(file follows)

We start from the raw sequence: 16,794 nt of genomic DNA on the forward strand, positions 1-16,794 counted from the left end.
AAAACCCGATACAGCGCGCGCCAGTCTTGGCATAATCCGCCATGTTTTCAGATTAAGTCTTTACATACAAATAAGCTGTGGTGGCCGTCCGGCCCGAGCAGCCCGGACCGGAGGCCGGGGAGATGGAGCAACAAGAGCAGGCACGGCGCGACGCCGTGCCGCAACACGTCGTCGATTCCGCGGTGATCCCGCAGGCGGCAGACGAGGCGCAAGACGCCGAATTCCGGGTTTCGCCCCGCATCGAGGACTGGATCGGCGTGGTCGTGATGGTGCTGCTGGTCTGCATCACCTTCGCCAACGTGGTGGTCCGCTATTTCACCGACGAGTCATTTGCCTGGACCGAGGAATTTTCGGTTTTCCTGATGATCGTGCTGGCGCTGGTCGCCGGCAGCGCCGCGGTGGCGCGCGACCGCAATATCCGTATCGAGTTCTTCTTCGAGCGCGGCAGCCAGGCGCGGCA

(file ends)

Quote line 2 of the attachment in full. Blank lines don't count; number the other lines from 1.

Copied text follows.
AAAACCCGATACAGCGCGCGCCAGTCTTGGCATAATCCGCCATGTTTTCAGATTAAGTCTTTACATACAAATAAGCTGTGGTGGCCGTCCGGCCCGAGCAGCCCGGACCGGAGGCCGGGGAGATGGAGCAACAAGAGCAGGCACGGCGCGACGCCGTGCCGCAACACGTCGTCGATTCCGCGGTGATCCCGCAGGCGGCAGACGAGGCGCAAGACGCCGAATTCCGGGTTTCGCCCCGCATCGAGGACTGGATCGGCGTGGTCGTGATGGTGCTGCTGGTCTGCATCACCTTCGCCAACGTGGTGGTCCGCTATTTCACCGACGAGTCATTTGCCTGGACCGAGGAATTTTCGGTTTTCCTGATGATCGTGCTGGCGCTGGTCGCCGGCAGCGCCGCGGTGGCGCGCGACCGCAATATCCGTATCGAGTTCTTCTTCGAGCGCGGCAGCCAGGCGCGGCA